Boards and directors have been placed on notice that the world’s biggest fund manager will vote against if they fail to adapt to making sustainability disclosures.
The warning to act or lose the support of a key investors comes from Larry Fink, chief executive of BlackRock, in his annual letter, now an institution in the investment world.
Fink’s letter is almost entirely focused on sustainability and climate change. He wants investee companies to embrace “purpose’ to serve stakeholders, while also adopting the right kind of reporting standards to ensure they disclose work on sustainability and climate risks.
“Given the groundwork we have already laid engaging on disclosure, and the growing investment risks surrounding sustainability,” writes Fink, “we will be increasingly disposed to vote against management and board directors when companies are not making sufficient progress on sustainability-related disclosures and the business practices and plans underlying them.”
Reallocation of capital
The letter ups the ante for companies and boards slow to adapt to climate and sustainability-related concerns. Last year BlackRock withheld votes from 4,800 directors and 2,700 different companies. Fink makes plain that directors should be held accountable “when a company is not effectively addressing a material issue”.
The letter calls on boards to ensure they make a disclosure using standards from the Sustainability Accounting Standards Board (SASB), and a report on climate using guidelines published by the G20’s Task Force on Climate-related Financial Disclosures (TCFD).
Fink says “no framework is perfect” but the SASB provides “a clear set of standards” while the TCFD is a “valuable framework”.
He believes the investment world is approaching a tipping point in which it sees major movement of capital. According to Fink, because capital markets “pull future risk forward” markets will see changes in capital allocation “more quickly that we see changes to the climate itself”.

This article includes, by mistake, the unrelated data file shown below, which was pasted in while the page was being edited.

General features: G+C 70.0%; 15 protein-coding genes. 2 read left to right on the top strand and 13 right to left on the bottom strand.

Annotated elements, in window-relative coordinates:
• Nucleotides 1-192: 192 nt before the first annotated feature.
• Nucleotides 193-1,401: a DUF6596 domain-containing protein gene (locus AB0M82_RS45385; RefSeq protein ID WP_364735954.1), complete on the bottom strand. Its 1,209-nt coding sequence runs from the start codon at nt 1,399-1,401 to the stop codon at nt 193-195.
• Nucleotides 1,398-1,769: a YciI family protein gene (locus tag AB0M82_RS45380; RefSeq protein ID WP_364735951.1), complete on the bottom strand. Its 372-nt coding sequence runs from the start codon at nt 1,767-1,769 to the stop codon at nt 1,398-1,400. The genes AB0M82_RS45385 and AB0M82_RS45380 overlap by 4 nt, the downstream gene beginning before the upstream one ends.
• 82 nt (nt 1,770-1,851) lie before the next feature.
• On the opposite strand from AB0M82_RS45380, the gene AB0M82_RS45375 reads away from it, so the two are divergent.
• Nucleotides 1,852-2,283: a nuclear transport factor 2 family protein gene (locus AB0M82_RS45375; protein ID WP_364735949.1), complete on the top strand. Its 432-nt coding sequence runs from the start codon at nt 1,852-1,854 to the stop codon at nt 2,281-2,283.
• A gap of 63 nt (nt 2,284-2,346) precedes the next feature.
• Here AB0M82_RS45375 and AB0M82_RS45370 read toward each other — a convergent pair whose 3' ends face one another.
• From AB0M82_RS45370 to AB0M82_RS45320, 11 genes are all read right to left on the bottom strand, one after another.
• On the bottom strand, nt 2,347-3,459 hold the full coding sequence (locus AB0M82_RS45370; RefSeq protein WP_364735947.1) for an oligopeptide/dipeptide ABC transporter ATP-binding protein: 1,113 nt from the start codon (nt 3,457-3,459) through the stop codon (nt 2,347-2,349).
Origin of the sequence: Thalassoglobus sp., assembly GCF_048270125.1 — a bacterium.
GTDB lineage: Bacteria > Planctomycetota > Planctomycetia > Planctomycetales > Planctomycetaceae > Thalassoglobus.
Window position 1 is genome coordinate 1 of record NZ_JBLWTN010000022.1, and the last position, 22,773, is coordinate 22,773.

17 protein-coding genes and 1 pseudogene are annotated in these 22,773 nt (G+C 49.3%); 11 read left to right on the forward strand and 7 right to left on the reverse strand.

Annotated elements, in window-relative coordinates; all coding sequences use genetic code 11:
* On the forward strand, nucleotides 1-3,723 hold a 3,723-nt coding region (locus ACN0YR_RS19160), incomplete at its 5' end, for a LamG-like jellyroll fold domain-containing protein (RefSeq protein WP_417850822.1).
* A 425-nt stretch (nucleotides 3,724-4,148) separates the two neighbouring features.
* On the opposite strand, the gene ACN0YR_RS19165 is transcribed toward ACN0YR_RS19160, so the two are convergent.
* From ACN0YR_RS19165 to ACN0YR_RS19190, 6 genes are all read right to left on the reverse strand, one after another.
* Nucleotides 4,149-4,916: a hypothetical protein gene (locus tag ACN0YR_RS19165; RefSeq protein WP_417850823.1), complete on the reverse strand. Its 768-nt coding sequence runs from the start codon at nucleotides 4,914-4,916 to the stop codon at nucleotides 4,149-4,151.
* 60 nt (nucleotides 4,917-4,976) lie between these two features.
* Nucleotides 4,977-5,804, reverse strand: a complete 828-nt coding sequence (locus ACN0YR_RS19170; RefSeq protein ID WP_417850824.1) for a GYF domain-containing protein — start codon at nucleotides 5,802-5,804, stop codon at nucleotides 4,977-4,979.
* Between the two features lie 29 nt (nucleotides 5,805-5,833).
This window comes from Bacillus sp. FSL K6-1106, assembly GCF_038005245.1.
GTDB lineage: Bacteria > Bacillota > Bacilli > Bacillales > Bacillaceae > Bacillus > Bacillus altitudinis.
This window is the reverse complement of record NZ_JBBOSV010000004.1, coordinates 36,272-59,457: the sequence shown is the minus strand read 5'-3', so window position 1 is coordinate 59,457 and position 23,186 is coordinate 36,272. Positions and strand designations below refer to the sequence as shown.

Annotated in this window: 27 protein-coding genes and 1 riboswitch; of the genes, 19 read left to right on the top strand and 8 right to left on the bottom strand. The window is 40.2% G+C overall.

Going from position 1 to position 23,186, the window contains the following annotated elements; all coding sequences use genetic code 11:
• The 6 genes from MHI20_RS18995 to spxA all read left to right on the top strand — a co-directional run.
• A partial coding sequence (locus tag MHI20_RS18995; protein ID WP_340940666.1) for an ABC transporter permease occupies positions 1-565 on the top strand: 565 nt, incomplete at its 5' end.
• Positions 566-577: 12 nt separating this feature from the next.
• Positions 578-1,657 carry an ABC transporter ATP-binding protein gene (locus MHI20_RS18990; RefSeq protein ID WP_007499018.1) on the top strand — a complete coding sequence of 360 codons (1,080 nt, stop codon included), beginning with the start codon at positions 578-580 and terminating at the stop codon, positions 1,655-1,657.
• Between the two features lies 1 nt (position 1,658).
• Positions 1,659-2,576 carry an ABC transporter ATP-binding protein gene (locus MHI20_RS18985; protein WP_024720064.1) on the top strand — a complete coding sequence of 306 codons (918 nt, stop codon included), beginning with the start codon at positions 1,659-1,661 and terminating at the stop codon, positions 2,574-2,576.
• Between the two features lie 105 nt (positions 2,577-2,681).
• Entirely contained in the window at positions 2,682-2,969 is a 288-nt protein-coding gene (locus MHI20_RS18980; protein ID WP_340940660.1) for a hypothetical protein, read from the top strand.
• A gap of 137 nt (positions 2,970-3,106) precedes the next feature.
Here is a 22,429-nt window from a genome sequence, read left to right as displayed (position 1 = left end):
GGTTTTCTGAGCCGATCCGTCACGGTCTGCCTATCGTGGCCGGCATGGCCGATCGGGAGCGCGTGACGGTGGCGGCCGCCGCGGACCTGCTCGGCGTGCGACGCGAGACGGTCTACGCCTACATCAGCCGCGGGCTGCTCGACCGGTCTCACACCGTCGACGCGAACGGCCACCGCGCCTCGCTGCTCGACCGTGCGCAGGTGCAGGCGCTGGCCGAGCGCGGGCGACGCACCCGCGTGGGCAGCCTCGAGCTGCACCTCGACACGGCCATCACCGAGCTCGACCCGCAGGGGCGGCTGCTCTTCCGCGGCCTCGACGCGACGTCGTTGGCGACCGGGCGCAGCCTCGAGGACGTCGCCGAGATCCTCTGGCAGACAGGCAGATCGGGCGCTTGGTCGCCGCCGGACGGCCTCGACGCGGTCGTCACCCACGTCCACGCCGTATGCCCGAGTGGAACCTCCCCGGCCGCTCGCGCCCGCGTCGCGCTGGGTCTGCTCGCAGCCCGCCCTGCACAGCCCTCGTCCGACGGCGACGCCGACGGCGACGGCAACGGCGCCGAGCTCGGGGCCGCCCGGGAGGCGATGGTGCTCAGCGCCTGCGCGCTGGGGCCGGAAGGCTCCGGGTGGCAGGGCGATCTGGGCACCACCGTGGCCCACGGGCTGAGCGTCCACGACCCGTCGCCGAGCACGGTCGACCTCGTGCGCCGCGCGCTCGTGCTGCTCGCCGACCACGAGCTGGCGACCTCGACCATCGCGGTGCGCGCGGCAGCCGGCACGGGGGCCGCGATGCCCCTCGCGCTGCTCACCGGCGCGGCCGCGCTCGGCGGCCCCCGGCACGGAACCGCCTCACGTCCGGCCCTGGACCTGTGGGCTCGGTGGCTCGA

“In the near future—and sooner than most anticipate—there will be a significant reallocation of capital,” he writes.
Last year Fink was a signatory to the Business Roundtable statement which saw the ranks of US business leaders pledge they would in future pursue “stakeholder value” rather than shareholder value. The event attracted attention from around the world, both positive and sceptical.
However, in his letter Fink appears to stand by the decision. “Companies must be deliberate and committed to embracing purpose and serving all stakeholders—your shareholders, customers, employees, and the communities where you operate. In doing so, your company will enjoy greater long-term prosperity, as will investors, workers, and society as a whole.”
Last year Fink warned he wished to see companies develop long-term thinking, though BlackRock’s patience as an investor could not be considered “infinitely patient”.
“When BlackRock does not see progress despite ongoing engagement, or companies are insufficiently responsive to our efforts to protect our clients’ long-term economic interests, we do not hesitate to exercise our right to vote against incumbent directors or misaligned executive compensation,” he wrote.
In 2018 Fink wrote that companies should make a “positive contribution to society”. He said: “Society is demanding that companies, both public and private, serve a social purpose. To prosper over time, every company must not only deliver financial performance, but also how it makes a positive contribution to society.”
This year BlackRock has faced questions about its record on sustainability. Mercy Investment Services, the investment programme of the Sisters of Mercy of the Americas, has tabled a motion ahead of BlackRock’s AGM next month, calling on the fund manager to review its climate-related voting policies.
BlackRock has faced criticism, along with other investment managers, that its policies are “greenwash”—giving a misleading impression of how environmentally sound its policies and practices are.
In January BlackRock said it was signing up to Climate Action 100+, a campaign group dedicated to persuading the world’s biggest emitters of greenhouse gases to change their behaviour.
In his latest letter Fink says Blackrock will make sustainability “integral to portfolio construction”; exit investments that “present sustainability-related risk”; and launch new investment products that “screen” fossil fuels.